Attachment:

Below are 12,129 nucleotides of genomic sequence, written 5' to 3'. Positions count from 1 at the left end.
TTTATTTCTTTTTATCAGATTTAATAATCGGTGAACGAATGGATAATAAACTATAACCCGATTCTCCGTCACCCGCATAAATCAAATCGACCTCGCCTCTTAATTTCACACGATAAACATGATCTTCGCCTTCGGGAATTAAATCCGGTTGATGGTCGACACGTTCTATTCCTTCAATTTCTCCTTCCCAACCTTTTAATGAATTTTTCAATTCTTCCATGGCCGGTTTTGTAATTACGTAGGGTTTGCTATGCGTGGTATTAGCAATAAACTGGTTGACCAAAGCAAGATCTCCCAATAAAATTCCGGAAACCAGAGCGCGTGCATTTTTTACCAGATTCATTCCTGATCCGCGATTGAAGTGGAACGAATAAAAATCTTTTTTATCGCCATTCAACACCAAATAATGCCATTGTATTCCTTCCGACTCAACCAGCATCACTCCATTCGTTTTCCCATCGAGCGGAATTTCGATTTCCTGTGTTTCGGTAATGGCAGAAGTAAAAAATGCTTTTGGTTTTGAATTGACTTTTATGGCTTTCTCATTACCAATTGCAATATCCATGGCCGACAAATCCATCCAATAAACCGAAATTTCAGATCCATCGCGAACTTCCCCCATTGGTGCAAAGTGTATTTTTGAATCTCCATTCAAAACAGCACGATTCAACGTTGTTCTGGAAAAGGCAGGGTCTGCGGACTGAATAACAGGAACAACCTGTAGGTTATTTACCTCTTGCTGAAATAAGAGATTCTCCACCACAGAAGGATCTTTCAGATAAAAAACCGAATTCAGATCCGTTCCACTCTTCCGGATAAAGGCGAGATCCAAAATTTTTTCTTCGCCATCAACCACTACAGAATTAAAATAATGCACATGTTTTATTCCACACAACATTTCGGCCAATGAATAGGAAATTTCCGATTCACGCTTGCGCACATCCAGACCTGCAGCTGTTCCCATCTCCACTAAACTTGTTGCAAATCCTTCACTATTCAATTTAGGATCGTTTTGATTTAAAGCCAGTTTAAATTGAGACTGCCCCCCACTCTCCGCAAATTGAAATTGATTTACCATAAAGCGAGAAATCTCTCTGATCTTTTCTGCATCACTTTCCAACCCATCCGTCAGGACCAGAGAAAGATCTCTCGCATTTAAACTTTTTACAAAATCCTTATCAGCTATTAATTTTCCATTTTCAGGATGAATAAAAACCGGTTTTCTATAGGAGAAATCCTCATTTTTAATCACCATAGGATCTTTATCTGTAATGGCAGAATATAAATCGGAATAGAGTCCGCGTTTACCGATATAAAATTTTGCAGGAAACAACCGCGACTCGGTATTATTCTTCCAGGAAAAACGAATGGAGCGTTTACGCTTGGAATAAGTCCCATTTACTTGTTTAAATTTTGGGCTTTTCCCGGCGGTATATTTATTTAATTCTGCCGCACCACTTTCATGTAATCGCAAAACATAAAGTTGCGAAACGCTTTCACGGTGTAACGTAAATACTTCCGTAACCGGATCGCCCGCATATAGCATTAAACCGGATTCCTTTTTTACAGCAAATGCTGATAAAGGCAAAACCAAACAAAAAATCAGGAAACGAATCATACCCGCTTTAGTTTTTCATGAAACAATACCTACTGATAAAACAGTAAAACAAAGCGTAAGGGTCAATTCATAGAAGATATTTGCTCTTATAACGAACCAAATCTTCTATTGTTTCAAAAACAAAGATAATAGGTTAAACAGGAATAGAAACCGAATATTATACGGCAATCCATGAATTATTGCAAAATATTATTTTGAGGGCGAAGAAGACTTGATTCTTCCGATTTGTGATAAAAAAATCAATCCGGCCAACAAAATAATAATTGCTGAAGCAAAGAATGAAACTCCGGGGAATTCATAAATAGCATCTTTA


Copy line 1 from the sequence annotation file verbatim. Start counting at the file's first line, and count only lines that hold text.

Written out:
Below are 12,129 nucleotides of genomic sequence, written 5' to 3'. Positions count from 1 at the left end.